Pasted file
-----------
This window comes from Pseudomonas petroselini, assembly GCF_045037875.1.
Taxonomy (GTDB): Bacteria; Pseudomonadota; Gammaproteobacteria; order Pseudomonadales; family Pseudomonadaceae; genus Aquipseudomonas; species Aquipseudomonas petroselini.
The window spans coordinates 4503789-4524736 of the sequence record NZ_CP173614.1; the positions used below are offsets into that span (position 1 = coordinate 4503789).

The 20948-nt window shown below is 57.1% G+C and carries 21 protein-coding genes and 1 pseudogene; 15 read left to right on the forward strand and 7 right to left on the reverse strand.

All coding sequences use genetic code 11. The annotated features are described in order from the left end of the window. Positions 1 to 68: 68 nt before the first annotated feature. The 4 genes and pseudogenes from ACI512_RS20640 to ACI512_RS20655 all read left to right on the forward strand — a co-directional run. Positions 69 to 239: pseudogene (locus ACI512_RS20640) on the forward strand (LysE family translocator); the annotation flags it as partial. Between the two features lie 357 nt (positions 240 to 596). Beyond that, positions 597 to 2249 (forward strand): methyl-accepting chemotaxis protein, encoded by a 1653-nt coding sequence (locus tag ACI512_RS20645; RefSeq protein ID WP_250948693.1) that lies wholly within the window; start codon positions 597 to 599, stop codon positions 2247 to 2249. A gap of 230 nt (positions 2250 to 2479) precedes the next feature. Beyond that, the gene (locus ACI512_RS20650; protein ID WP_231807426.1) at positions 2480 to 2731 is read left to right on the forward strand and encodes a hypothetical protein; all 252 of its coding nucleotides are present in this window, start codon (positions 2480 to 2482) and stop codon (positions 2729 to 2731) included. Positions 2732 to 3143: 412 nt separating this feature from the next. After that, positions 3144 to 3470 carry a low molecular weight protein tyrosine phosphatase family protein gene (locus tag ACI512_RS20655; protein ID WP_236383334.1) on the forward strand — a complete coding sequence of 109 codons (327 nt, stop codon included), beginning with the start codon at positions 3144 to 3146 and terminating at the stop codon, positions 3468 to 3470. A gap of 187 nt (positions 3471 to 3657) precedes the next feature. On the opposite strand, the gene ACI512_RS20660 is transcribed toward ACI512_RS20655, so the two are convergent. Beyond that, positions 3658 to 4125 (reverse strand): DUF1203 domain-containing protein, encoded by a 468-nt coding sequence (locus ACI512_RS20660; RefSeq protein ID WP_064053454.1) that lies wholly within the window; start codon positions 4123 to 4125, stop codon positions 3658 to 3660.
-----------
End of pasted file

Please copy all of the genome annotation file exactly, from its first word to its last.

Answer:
This window comes from Pseudomonas petroselini, assembly GCF_045037875.1.
Taxonomy (GTDB): Bacteria; Pseudomonadota; Gammaproteobacteria; order Pseudomonadales; family Pseudomonadaceae; genus Aquipseudomonas; species Aquipseudomonas petroselini.
The window spans coordinates 4503789-4524736 of the sequence record NZ_CP173614.1; the positions used below are offsets into that span (position 1 = coordinate 4503789).

The 20948-nt window shown below is 57.1% G+C and carries 21 protein-coding genes and 1 pseudogene; 15 read left to right on the forward strand and 7 right to left on the reverse strand.

All coding sequences use genetic code 11. The annotated features are described in order from the left end of the window. Positions 1 to 68: 68 nt before the first annotated feature. The 4 genes and pseudogenes from ACI512_RS20640 to ACI512_RS20655 all read left to right on the forward strand — a co-directional run. Positions 69 to 239: pseudogene (locus ACI512_RS20640) on the forward strand (LysE family translocator); the annotation flags it as partial. Between the two features lie 357 nt (positions 240 to 596). Beyond that, positions 597 to 2249 (forward strand): methyl-accepting chemotaxis protein, encoded by a 1653-nt coding sequence (locus tag ACI512_RS20645; RefSeq protein ID WP_250948693.1) that lies wholly within the window; start codon positions 597 to 599, stop codon positions 2247 to 2249. A gap of 230 nt (positions 2250 to 2479) precedes the next feature. Beyond that, the gene (locus ACI512_RS20650; protein ID WP_231807426.1) at positions 2480 to 2731 is read left to right on the forward strand and encodes a hypothetical protein; all 252 of its coding nucleotides are present in this window, start codon (positions 2480 to 2482) and stop codon (positions 2729 to 2731) included. Positions 2732 to 3143: 412 nt separating this feature from the next. After that, positions 3144 to 3470 carry a low molecular weight protein tyrosine phosphatase family protein gene (locus tag ACI512_RS20655; protein ID WP_236383334.1) on the forward strand — a complete coding sequence of 109 codons (327 nt, stop codon included), beginning with the start codon at positions 3144 to 3146 and terminating at the stop codon, positions 3468 to 3470. A gap of 187 nt (positions 3471 to 3657) precedes the next feature. On the opposite strand, the gene ACI512_RS20660 is transcribed toward ACI512_RS20655, so the two are convergent. Beyond that, positions 3658 to 4125 (reverse strand): DUF1203 domain-containing protein, encoded by a 468-nt coding sequence (locus ACI512_RS20660; RefSeq protein ID WP_064053454.1) that lies wholly within the window; start codon positions 4123 to 4125, stop codon positions 3658 to 3660.